She said - and I saved this response because it was so poetic - "I'll be completely honest with you. Your outer shell looked covered in cigarette burns, cuts, infection, and you looked starved and severely damaged. Your outer shell was blotchy in color from a lack of sunlight and extreme cold. Your head was covered in cracks and had exposed parts to your brain. I saw some things that aren't my place to say because it would only give you flashbacks and anxiety."
I said, "That sounds about right."
That was the part where I opened up more. She wasn't able to respond for a bit but I wanted to take advantage of my twenty-four hours so I kept texting. When she responded she said she was glad I had told her these things but there wasn't really anything she could do to help and I should talk to somebody more qualified. I said she'd been very helpful in the past and shouldn't underestimate herself, and I was pleased that for once I was the one in a position to tell her to have a higher opinion of herself. Now, in hindsight, maybe at this point she was trying to tell me to shut the hell up, and interpreted my response as a refusal. I didn't ask her to cure me, though. I only meant that she was more helpful than she gave herself credit for.
But I imagine her main problem with me arose on Monday, when I asked her on a whim if she could interpret dreams. She said sometimes depending on certain factors and whatnot. I told her I'd had some weird dreams about someone - I figured she knew who I was talking about, but didn't specify because us both be objective about it and limit the awkwardness - and I was pretty sure most of them were meaningless nonsense, but one of them I wanted to check because it had a bit of biblical imagery, nothing too fancy but enough to make me wonder a little. It wasn't a big deal or a priority - the dream had happened weeks earlier - but I figured as long as T was committed to responding for a certain time period and this seemed like something that would be right up her alley, it couldn't hurt to ask. I was perfectly aware that this isn't a topic to bring up with just anyone, but she wasn't just anyone. I thought I could share anything with her.
She queried me about the sparse details, which I don't feel like getting into in this public space at this time, but I promise it wasn't a vision of my mother and/or wife dying. Then she asked who this person in the dream(s) was. I started to feel uneasy for the first time in our twenty-four hours. She said she already knew who it was so I should just spit it out. I did, playing right into what I'm now positive was a duplicitous attempt to make me incriminate myself - not for actually doing anything illegal or unethical, of course, but for being creepy. I think even subconsciously at the time I picked up on a change in her that I shouldn't have overlooked.
"Please don't be upset," I said.
"Why would I be upset?" she lied.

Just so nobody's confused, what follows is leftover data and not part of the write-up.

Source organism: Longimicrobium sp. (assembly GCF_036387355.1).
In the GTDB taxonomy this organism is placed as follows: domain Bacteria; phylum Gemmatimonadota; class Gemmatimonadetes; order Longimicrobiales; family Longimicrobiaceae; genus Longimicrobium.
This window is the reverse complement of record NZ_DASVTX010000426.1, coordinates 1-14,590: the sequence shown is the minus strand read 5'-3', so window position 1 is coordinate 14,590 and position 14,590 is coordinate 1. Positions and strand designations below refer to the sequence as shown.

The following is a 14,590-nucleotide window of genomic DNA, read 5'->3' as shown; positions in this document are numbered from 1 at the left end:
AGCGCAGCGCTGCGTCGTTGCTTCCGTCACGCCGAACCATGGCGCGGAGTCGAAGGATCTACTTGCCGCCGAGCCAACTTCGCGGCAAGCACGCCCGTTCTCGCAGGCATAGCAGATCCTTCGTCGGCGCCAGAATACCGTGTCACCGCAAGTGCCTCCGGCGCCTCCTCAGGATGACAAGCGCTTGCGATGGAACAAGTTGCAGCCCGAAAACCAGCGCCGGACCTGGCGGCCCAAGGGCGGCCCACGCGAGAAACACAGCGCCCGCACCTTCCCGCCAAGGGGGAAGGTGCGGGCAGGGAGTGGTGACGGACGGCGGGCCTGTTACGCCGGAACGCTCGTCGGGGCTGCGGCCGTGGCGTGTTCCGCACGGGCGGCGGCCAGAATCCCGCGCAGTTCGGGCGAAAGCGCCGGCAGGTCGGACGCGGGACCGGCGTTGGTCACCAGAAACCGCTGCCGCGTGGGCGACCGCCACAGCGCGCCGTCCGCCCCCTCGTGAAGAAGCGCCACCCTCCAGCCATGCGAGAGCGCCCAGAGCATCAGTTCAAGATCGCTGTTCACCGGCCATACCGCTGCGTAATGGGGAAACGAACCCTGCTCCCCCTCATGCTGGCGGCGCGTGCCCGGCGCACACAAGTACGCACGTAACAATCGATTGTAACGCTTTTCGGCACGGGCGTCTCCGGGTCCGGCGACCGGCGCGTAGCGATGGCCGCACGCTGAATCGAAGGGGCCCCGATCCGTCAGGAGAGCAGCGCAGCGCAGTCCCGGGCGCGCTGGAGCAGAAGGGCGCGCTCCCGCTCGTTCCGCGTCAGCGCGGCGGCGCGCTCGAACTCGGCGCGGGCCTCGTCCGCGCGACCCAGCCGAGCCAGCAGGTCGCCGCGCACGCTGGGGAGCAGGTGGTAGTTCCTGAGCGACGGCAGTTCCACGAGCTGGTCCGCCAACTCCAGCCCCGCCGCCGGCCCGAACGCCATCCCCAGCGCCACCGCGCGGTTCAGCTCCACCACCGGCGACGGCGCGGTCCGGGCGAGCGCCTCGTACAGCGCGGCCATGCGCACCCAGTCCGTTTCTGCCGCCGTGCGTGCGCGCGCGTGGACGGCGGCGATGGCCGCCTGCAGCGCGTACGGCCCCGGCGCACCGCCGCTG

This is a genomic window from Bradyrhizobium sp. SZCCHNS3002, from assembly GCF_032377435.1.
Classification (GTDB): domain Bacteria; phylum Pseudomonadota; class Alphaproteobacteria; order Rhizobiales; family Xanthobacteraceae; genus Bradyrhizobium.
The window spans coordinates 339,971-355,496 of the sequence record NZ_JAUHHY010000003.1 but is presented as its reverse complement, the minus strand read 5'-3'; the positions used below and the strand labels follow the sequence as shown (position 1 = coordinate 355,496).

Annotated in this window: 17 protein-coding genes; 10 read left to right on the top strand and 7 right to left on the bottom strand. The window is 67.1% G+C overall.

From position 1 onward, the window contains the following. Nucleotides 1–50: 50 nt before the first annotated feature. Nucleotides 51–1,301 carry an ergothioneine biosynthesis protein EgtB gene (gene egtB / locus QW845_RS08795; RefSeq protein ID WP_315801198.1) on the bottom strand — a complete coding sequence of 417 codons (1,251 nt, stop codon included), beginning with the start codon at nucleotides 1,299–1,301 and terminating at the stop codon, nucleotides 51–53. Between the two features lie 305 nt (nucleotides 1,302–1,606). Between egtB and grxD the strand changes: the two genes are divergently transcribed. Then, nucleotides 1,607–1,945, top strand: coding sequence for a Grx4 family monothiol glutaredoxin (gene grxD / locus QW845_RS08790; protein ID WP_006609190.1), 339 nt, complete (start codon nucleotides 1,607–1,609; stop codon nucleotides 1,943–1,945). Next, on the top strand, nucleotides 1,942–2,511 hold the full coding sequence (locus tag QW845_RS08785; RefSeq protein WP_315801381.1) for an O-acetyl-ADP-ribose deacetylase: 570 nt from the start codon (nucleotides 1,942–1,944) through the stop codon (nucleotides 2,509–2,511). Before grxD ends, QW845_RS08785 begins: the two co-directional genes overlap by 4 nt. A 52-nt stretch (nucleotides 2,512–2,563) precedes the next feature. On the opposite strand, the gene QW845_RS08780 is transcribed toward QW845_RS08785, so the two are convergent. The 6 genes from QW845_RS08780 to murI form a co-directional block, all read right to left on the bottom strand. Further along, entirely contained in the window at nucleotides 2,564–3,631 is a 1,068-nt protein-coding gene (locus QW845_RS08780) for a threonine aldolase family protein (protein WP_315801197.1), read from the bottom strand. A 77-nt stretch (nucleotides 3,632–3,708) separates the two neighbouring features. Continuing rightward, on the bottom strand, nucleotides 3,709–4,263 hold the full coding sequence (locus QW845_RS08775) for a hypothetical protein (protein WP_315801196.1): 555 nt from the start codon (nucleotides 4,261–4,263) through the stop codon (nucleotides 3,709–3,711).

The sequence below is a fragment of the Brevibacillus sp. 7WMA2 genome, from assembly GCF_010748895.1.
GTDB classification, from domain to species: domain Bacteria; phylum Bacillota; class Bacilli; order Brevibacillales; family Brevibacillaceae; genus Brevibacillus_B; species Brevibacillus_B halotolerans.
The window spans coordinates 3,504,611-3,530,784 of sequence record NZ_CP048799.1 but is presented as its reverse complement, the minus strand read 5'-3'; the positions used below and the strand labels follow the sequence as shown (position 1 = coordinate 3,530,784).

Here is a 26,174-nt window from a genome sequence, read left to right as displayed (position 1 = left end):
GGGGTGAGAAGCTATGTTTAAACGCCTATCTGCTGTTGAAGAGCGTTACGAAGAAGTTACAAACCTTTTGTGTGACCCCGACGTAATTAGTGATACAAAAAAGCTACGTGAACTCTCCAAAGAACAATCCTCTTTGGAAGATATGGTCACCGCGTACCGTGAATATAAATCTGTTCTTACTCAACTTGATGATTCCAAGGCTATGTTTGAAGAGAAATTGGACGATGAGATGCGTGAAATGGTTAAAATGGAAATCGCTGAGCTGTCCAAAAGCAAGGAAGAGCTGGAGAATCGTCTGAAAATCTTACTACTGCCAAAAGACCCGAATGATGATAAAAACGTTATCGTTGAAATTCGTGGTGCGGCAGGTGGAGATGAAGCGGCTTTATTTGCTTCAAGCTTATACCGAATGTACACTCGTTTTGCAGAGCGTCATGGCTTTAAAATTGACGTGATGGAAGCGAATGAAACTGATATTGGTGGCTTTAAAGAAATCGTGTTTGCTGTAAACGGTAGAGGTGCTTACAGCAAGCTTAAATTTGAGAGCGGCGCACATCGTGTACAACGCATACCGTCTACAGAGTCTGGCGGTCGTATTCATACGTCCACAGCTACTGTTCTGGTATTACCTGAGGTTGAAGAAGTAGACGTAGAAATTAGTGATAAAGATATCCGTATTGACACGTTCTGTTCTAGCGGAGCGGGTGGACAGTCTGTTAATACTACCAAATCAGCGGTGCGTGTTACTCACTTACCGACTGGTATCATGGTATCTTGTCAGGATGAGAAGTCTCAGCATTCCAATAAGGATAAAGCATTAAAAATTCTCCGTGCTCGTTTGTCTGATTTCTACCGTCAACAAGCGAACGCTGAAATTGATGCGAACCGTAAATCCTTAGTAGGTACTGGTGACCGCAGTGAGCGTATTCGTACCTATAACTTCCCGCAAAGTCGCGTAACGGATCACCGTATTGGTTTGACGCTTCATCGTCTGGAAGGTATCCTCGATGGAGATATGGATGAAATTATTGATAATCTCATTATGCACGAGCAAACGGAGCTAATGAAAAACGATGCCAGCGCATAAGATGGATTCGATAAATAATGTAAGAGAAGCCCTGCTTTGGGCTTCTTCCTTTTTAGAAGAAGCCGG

She said this dream and other unrelated ones stemmed from my own insecurities, that they came from a bad place and I should ignore them. I mulled it over, somewhat surprised that she would see any bad influences behind it, but she was usually right about things so I accepted that. I wasn't surprised or disappointed that this dream which I knew probably meant nothing actually did mean nothing. I thought that would be the end of it and assumed without question that she would continue to respect the confidentiality she promised me.
And that, essentially, is what I would have liked to be able to explain to the police. But if they had read these texts back even a little ways, they should have been able to see for themselves that T's were totally on board with everything, that she believed all this stuff about auras and dream reading and that she started the auras part herself. This was not an instance me sending weird texts to a normal person who wouldn't be expected to know what to do with them. I suppose she told them she was just playing along so she could incriminate me for being weird.
As far as my texts to C, there was no similar weirdness. Originally I got her number when I showed up to invite her to go hiking with some friends, and she wasn't home but T invited me in (this was before our aforementioned discussion) and offered it to me on a sticky note. Even though it's normal behavior for people within YSA ward boundaries to look up each other's numbers in the directory, I was nervous that C wouldn't appreciate me having hers without permission. T said it was fine. The point became moot when C came home right then and I was able to talk to her in person, but as I was about to leave I said, "Oh, your roommate gave me your number and wanted me to text you."
"You're welcome to text me," she said, and no sooner had the words left her mouth than their dog ran out the door and we spent the next five minutes chasing it.